How the discovery of a century-old fruit cake triggered a question about today's use of chemical preservatives
Director Michael Holsapple discusses a 106-year-old fruitcake and how it relates to today's modern food industry.
Michael Holsapple is Director of the Michigan State University (MSU) Center for Research on Ingredient Safety (CRIS) and Professor in the Department of Food Science and Human Nutrition. He is also a toxicologist with over 35 years of experience.
I was asked to consider a recent article entitled, ‘Almost Edible’ 106-Year-Old Fruitcake Found in Antarctica, with an interesting twist. Specifically, I was asked to provide some perspective on what this discovery could mean to today’s food industry – e.g., here’s an item that withstood the test of time without modern preservatives, so there must be some things that food companies could learn from this discovery.
In the interest of transparency, I have to disclose that I have never been a big fan of fruit cake. I attended St. Mary’s Elementary School, and was taught mostly by nuns, who were (apparently) big fans of fruit cake. They would frequently give out large pieces of fruit cake for winning a spelling bee, or an arithmetic quiz. My disdain for fruit cake was sometimes so strong, that I would occasionally misspell a word, or give the wrong answer to a math problem – on purpose – just to avoid the prospect of receiving a piece of fruit cake.
That context is important because the picture of the century-old fruit cake didn’t look any different from what I remembered about the fruit cakes of my youth. The article described this antique culinary delight as “well preserved”, and noted that it “looked and smelled edible”. Most importantly, the article underscored that “there is no doubt that the extreme cold in Antarctica has assisted its preservation”. My analysis probably could have ended there, because, I am confident that food companies are well aware that storing foods in a refrigerator or a freezer can extend their ‘life’.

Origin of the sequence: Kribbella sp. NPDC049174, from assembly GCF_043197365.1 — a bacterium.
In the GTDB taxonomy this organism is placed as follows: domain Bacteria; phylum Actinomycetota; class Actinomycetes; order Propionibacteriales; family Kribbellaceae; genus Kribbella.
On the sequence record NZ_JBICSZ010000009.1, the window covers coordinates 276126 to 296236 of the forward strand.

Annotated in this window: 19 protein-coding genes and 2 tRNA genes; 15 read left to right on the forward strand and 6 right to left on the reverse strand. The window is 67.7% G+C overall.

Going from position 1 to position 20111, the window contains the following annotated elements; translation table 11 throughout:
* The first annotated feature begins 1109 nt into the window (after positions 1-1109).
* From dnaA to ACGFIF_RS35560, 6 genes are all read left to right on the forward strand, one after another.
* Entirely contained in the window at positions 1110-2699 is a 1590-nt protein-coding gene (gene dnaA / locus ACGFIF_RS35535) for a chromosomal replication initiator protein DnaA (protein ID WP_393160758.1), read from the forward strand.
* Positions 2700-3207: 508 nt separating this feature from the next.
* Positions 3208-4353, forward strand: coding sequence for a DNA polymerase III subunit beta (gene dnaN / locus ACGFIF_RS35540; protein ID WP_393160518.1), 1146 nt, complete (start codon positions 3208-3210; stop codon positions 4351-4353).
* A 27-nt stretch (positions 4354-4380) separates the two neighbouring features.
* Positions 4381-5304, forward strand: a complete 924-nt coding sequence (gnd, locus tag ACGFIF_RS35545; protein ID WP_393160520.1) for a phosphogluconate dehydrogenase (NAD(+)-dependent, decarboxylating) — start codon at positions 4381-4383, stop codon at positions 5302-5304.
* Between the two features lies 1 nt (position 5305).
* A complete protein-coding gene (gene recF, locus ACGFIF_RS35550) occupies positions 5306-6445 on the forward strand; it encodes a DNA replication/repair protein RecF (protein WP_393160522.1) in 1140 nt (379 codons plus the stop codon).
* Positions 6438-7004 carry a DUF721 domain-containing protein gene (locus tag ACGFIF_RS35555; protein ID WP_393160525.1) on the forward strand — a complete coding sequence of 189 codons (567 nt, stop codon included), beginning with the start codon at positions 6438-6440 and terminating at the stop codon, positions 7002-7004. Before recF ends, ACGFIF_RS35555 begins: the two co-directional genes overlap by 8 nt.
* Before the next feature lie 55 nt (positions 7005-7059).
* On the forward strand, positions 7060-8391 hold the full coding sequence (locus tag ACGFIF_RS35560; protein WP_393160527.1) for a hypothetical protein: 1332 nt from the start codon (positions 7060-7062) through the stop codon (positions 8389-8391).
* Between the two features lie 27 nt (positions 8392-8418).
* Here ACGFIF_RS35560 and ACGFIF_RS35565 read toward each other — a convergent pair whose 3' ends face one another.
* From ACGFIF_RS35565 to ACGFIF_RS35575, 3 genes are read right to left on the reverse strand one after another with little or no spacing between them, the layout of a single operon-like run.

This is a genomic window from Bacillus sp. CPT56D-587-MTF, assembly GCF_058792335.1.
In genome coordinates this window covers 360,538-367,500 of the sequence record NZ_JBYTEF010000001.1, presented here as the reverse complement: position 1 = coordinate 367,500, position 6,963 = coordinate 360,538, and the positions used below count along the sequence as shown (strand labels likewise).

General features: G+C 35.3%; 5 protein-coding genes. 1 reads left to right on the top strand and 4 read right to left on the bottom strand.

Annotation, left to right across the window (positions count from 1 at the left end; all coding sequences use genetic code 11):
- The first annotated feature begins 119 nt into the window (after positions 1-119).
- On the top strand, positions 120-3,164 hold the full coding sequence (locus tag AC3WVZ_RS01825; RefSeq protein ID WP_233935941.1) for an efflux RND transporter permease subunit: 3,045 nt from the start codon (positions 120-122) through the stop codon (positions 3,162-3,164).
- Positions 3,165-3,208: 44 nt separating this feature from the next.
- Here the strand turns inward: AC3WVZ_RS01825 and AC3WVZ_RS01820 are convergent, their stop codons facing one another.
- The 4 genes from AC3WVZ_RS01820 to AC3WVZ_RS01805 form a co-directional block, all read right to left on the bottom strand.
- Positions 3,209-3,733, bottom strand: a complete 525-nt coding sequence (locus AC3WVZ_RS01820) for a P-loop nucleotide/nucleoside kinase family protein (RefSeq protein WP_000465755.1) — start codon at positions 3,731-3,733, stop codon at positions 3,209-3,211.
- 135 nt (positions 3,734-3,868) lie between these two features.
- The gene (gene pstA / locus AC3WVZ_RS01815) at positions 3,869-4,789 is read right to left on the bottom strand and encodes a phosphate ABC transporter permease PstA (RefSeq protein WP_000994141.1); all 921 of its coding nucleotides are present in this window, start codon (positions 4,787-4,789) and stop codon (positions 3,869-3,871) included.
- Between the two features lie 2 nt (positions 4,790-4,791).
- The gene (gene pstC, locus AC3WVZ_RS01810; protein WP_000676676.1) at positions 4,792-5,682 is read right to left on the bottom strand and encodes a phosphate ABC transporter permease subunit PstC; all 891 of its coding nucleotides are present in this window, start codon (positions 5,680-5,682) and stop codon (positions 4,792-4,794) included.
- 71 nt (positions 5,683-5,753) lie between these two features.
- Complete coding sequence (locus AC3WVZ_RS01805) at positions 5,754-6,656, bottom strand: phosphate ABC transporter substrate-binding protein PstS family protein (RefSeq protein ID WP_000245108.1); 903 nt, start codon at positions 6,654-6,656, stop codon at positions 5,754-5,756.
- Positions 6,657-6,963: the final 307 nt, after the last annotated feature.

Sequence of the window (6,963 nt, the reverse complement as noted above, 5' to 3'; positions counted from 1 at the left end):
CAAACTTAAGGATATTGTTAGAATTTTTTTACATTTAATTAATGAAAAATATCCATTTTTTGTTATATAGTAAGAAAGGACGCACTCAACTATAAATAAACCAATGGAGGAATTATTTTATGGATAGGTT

But, I decided to go a little further and found an article entitled, Food Storage – How Long Can You Keep Fruit Cake. This link from Still Tasty (Your Ultimate Shelf Life Guide) notes that, if a few precautions are taken, fruit cake can be stored for “1 month at normal room temperature” and for “6 months in the fridge”. Regarding freezing fruit cake, it is emphasized that fruit cake “will maintain best quality for about 12 months; but will remain safe beyond that time”. Still Tasty emphasizes that their “food storage information is drawn from multiple sources”, and includes “research conducted by US government agencies, including the USDA, the FDA, and the CDC”. Perhaps most relevant to the purposes of this story, Still Tasty emphasized that “the freezer time shown is for best quality only – fruit cake that has been kept constantly frozen at 0 degrees F will keep it safe indefinitely”. So, from my perspective, the discovery of a 106-year old fruit cake in Antarctica provides no insights about the use of modern preservatives.
Moreover, as noted above, the article was entitled, ‘Almost Edible’. It was also emphasized in the article that “there was a very, very slight rancid butter smell to it”. I was struck by the fact that neither of these points would compel anyone to sample this fruit cake, which made me wonder about the claim that it was “well preserved” – the apparent ‘driver’ for questions about modern preservatives. However, the reference to a “rancid smell” also made me want to know what that ‘clue’ could tell us about this fruit cake.